How to decrystallize a jar of honey

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Have you ever opened a jar of honey and instead of finding golden, flowing, liquid honey, you see a solid mass that looks like slightly wet sugar? If so, you know what crystallized honey looks like. I can’t tell you how many people tell me that their spouse/parent/child/roommate threw away a jar of perfectly good honey because they thought it had spoiled. The honey hasn’t “gone bad”, it’s just changed in state, from liquid to solid. Luckily, you can easily turn it back to the sweet, golden honey you know and love.

Why does honey crystallize?

Sugars: Glucose and Fructose

The primary reason honey crystallizes is related to the amount of fructose and glucose found in each batch. Each jar of honey contains different amounts of these two sugars, depending on the flowers the bees visit throughout the season. When the bees bring nectar into the hive, it has a high water content, and they work hard to fan it to evaporate the water. When the amount of water in the stored nectar gets down to 18%, it is considered to be honey, and is ready to be capped with wax and stored. In the hive, honey looks like the golden liquid you purchase from a beekeeper. It is essentially a thick syrup of sugar and water.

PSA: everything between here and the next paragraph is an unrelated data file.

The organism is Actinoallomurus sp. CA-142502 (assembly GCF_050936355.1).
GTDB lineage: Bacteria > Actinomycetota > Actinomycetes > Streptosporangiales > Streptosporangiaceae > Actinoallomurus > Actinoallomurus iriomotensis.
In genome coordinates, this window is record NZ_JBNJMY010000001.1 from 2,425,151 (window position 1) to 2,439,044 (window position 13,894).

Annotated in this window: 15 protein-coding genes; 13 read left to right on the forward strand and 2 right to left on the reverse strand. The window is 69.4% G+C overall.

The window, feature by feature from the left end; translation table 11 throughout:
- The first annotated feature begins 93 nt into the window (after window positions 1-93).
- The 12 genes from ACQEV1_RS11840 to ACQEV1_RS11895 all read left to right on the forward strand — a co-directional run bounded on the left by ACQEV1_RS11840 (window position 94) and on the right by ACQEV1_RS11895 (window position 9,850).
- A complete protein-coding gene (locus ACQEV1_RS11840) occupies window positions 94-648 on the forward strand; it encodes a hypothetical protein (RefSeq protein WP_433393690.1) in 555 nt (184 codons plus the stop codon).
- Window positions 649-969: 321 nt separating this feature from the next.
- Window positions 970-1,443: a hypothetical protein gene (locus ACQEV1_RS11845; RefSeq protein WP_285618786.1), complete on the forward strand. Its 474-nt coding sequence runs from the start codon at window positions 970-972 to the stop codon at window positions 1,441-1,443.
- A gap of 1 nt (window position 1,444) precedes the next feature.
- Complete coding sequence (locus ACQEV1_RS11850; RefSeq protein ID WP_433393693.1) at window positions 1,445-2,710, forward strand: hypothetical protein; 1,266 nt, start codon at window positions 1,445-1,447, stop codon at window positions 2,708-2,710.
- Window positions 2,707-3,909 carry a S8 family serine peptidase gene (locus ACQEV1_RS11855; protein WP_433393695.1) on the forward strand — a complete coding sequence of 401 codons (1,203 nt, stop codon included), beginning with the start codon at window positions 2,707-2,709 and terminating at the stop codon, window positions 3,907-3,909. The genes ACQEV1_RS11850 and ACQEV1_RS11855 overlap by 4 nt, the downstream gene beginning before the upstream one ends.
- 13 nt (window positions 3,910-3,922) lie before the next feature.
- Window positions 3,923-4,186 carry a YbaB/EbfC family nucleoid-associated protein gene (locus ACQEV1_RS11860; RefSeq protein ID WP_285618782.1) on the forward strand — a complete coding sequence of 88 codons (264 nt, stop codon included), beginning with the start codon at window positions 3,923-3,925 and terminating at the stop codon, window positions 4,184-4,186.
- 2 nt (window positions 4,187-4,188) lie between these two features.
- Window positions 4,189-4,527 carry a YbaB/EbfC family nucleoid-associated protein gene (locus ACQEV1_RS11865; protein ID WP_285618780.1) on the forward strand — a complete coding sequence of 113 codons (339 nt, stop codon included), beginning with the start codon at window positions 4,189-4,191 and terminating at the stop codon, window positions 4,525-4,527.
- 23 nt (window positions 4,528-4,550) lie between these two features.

The glucose sugars do not naturally stay mixed with water for long periods, and at some point they will separate from the water and form crystals. This is why the crystallized honey looks a little bit like granulated table sugar. The water has been taken out, and the sugar crystals remain. This is also why crystallized honey sometimes looks like it has “separated” and you see a pool of water on top of the hard sugar crystals.

Fructose is more stable than glucose, and won’t separate from the water as quickly. Honey that is higher in fructose will eventually crystallize, but it could take years instead of months.

Temperature

The colder it is, the more quickly honey will crystallize. The inside of the beehive is ideally kept at a temperature of 94 or 95 degrees year-round. Because of outside temperatures, that’s hard to achieve every day, but the bees try. If it’s freezing in the winter, the bees will cluster together to keep the temperature up. If it’s hot in the summer, they will fan the inside of the hive to lower the temperature. When the honey stored in the hive is held at a steady temperature by the bees, it tends to not change state and crystallize.

I do my best to imitate the bees and store honey at a warm, constant temperature, but that’s hard to do, especially during our northeast winters. It’s inevitable that some of your honey will crystallize. Since you can’t stop it, I’ll help you manage your honey supply.

 

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How to Decrystallize a Glass Jar of Honey

Last year the goldenrod near my hive resulted in honey that was high in glucose, and my entire honey harvest eventually crystallized. I’m now experienced at the art of decrystallizing honey, and I’ll share my techniques with you.